Hurricane Season Could Have More Than Two Dozen Storms, NOAA Says

In yet another dire warning about the coming Atlantic hurricane season, the National Oceanic and Atmospheric Administration on Thursday predicted that this year could see between 17 to 25 named tropical cyclones, the most it has ever forecast in May for the Atlantic Ocean.

The NOAA forecast joins more than a dozen other recent projections from experts at universities, private companies and other government agencies that have predicted a likelihood of 14 or more named storms this season; many were calling for well over 20.

Rick Spinrad, the NOAA administrator, said at a news conference on Thursday morning that the agency’s forecasters believed eight to 13 of the named storms could become hurricanes, meaning they would include winds of at least 74 miles per hour. Those could include four to seven major hurricanes — Category 3 or higher — with winds of at least 111 m.p.h.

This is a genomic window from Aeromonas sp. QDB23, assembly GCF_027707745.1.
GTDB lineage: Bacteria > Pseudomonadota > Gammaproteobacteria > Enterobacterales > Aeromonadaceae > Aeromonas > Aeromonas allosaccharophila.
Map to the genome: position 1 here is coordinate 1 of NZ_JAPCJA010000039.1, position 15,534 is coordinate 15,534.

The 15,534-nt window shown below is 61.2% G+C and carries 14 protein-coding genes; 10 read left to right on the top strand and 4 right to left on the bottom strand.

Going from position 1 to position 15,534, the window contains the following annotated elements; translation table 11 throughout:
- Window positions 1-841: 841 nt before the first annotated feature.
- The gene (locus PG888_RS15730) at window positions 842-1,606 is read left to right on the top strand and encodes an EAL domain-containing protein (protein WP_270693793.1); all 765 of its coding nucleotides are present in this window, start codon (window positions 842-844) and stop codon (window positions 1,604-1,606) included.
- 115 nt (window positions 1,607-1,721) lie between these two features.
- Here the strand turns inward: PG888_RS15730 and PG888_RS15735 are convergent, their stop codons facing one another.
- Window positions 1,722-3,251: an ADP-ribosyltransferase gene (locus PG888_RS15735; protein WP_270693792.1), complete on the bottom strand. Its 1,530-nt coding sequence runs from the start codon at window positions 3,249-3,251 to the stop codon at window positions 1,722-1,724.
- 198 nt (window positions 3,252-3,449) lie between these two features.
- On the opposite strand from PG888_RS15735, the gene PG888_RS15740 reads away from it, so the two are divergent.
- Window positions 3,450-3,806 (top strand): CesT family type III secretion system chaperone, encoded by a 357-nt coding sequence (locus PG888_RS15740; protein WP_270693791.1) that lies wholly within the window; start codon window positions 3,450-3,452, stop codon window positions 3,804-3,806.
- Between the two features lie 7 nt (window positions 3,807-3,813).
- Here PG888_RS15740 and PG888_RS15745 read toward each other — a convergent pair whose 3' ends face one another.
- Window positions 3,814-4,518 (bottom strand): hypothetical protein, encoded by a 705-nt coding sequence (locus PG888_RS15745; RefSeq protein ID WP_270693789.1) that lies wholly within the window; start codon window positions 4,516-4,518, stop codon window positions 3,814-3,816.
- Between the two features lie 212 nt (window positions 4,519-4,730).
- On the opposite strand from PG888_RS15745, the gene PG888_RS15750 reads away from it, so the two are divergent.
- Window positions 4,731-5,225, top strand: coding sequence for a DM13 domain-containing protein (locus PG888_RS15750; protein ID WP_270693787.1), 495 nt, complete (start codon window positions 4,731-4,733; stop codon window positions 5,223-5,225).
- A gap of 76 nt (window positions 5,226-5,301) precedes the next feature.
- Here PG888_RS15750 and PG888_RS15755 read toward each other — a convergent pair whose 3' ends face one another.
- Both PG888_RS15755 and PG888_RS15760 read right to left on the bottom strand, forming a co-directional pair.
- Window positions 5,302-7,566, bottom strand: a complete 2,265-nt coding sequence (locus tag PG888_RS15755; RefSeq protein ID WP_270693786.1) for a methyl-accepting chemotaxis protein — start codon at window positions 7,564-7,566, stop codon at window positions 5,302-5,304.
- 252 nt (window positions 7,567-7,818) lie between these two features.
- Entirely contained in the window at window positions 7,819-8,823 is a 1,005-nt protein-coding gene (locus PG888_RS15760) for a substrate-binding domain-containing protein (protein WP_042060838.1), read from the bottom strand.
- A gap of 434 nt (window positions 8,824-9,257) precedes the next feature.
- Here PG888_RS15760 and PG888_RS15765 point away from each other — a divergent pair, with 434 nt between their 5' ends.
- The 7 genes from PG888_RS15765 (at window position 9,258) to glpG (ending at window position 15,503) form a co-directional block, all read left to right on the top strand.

According to NOAA, there is an 85percent chance of an above-normal season and a 10 percent chance of a near-normal season, with a5 percent chance of a below-normal season. An average Atlantic hurricane season has 14 named storms, including seven hurricanes and three major hurricanes.

While it only takes one storm in a below-average season to devastate a community, having conditions conducive to almost twice the average amount of storms makes it more likely that North America will experience a tropical storm or, worse, a major hurricane.

There are 21 entries on this year’s official list of storm names, from Alberto to William. If that list is exhausted, the National Weather Service moves on to an alternative list of names, something it’s only had to do twice in its history.

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